Friday, July 25, 2014

Restoring Faith

So far there have been 27 comments in the Workers' Compensation Roundtable LinkedIn Group following my post about my work "injury."

That was just one work comp group and happened to be the most prolific. Plenty of other comments have been made in other venues.

I never in my wildest dreams would have imagined that my little, slightly sarcastic, muse on being both an employee and employer dealing with the same work injury and ultimately deciding that work comp was the worst of all worlds for dealing with it would create such interest, controversy, engagement and interaction.

But it did.

Some disputed that it could be labeled industrial since it was only a back sprain. Others said to stay out of the work comp system at all costs. And others simply demonstrated a lack of understanding of work comp, at least relative to California law.

No one, though, said that I should file a claim as an employee or report the claim as an employer.

Perhaps that's because everyone is a professional in the system, an insider, and everyone knows that once a claim comes into the system both the employer and the employee lose control to the gaming that every single vendor - insurance company, doctor, lawyer, etc. - will engage in to "do the right thing" according to their special interest.

Certainly there were more "claim denied" or "services denied" responses than I thought would occur.

Just like real life work comp.
Bowzer lost faith
The California Workers' Compensation Appeals Board on Thursday designated a case a "Significant Panel Opinion" because a carrier that had approved nurse case manager services prior to SB 863 unilaterally, and without legal authority, terminated those services because there had been no Utilization Review or Independent Medical Review.

In Patterson v. The Oaks Farm, No. ADJ3905924, Jennifer Patterson had worked as a horse trainer for The Oaks Farm. She suffered serious injuries to her head, neck and spine in 1999 when the horse she was riding tripped and threw her before falling on her and pinning her to a fence.

The Oaks carried workers' compensation coverage through the California Compensation Insurance Co., but the carrier went insolvent in 2003. The California Insurance Guarantee Association then assumed its liabilities.

CIGA and Patterson both stipulated to having Dr. Randolph Noble serve as the agreed medical evaluator for Patterson's workers' compensation claim.

In 2011, Dr. Noble determined that Patterson required nurse case manager services. CIGA initially authorized and provided her with a nurse case manager, but later unilaterally terminated the service.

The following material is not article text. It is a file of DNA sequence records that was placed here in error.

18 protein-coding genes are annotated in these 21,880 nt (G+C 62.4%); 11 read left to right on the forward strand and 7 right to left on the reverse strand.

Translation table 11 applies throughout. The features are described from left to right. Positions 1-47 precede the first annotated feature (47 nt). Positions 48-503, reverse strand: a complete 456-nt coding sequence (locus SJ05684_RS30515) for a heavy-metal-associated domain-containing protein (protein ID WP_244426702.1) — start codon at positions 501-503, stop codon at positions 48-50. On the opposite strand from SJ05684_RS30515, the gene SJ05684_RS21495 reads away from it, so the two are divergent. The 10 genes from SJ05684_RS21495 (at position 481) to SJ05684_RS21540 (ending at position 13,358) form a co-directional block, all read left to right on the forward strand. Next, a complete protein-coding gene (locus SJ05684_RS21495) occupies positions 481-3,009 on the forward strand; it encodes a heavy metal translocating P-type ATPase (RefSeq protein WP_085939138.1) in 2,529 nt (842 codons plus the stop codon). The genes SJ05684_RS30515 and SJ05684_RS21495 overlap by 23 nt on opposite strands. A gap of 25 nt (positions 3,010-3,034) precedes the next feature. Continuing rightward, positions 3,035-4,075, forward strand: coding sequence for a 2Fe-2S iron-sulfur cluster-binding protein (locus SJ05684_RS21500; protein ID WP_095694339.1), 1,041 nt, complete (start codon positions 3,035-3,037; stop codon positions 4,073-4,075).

At an expedited hearing on the issue, the judge found that Patterson's condition had not changed, and so the discontinuation of her nurse case manager services was not warranted. The judge ordered CIGA to resume the provision of nurse case manager services, and CIGA appealed.

A unanimous three member panel denied the appeal.

Newly appointed commissioner, Katherine A. Zalewski, wrote for the panel that an employer or carrier cannot unilaterally cease to provide approved nurse case manager services when there is no evidence of a change in the employee's circumstances or condition showing that the services are no longer reasonably required to cure or relieve the injured worker from the effects of her industrial injury.

Ergo, without such evidence, a carrier can't just stop providing treatment services.

Experts interviewed by WorkCompCentral for this morning's story on the case opined that they weren't sure why this was cited as a Significant Panel opinion because the case simply reiterates what has been long standing law in California - that medical treatment can't be unilaterally terminated.

Richard Jacobsmeyer, founding partner of workers’ compensation defense firm Shaw, Jacobsmeyer, Crain & Claffey in Oakland, said that perhaps the notion that case management is deemed "treatment" as opposed to optional services is what the Board was getting at by designating the case as Significant.

But based on the comments and reactions to my posting about my work injury, I think it comes down to basic education, and a realization by the WCAB that Patterson's plight isn't all that unique; that there is far more delay, denial and obstruction to benefits, particularly if there is any "gray" in a case, than is legally, socially and morally allowed.

Particularly when there really isn't any real threat of penalty, sanction or discipline for doing so.

For those of you that aren't familiar with California law, if I was at work and doing work when an injury occurs, then it's workers' compensation regardless of whether the condition is idiopathic or was pre-existing.

You can't apportion the need for medical treatment in California - even less than 1% of industrial causation is enough to invoke the provision of benefits.

That's the law and that's just the way it is.

But based on the comments to my original injury post, there are few that are willing to accept or recognize that reality, and consequently no one has any trust in the system.

And maybe the WCAB in Patterson knows that, and is trying to restore faith in the system.

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